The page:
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Electric Concrete Could Be Solution to Winter Flight Delays

Travel By
Electric Concrete
(Courtesy of Halil Ceylan)

 

It’s pretty easy for a traveler to remember the last time a flight they were supposed to take was delayed … because it happens all the time. (Hopefully, you weren’t on this flight.) Inclement weather is a big cause of flight delays, and sometimes even cancellations.

But researchers at Iowa State University want to make sure travelers of the future don’t have to let snow and ice on the ground affect their Thanksgiving or holiday travel plans.

Professor of Civil Engineering Halil Ceylan and a team of researchers recently tested app-controlled slabs of electrically heated concrete at the Des Moines International Airport, according to the university’s news service. The slabs—which measure 15 feet by 13.5 feet each and are made of an amalgam of carbon fiber, cement mix, sand, and rocks—were able to melt off one to two inches of snow and ice in about seven hours, simply by engaging them on the app.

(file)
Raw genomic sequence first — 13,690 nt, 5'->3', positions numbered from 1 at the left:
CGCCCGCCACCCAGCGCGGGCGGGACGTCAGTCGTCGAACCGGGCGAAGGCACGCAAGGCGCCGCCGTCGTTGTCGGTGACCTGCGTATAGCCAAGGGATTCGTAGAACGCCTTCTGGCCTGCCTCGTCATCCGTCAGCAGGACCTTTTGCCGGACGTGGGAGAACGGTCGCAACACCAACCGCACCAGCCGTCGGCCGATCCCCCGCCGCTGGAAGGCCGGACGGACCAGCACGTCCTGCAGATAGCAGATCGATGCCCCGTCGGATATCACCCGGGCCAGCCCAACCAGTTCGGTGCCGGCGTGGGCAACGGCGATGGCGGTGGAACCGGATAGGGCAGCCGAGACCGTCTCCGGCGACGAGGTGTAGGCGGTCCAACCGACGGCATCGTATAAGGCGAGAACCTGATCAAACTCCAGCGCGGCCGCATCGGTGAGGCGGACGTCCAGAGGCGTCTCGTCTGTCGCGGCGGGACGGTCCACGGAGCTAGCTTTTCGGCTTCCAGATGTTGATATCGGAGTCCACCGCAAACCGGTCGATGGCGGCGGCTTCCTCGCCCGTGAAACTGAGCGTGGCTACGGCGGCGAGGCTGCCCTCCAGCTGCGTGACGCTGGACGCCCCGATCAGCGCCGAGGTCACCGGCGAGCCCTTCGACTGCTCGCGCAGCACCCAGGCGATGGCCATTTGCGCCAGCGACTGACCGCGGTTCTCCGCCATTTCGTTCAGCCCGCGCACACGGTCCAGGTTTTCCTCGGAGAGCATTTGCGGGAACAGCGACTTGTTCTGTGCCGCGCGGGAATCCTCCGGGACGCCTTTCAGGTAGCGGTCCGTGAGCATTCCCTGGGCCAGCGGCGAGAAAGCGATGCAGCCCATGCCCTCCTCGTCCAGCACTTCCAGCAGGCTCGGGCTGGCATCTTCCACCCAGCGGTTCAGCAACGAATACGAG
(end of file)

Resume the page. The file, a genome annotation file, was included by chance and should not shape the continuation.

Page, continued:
“We have proven this technology does work,” Ceylan told the news service. “Our goal is to keep airports open, safe and accessible. We don’t want any slips or falls, or any aircraft skidding off runways. Our technologies can contribute to providing a safe environment and fewer delays.”

At present, the slabs require about 333 watts of electricity per square meter, so in terms of cost, that runs about $0.19 per square meter. While installation could potentially get pricey, what’s clear is just how much time and money the concrete could save travelers.

Testing is still underway, and it’s unclear when the technology will be brought to market.

Read the full Iowa State University report here.

For a short look at how the concrete’s produced, watch the video below.

—RealClearLife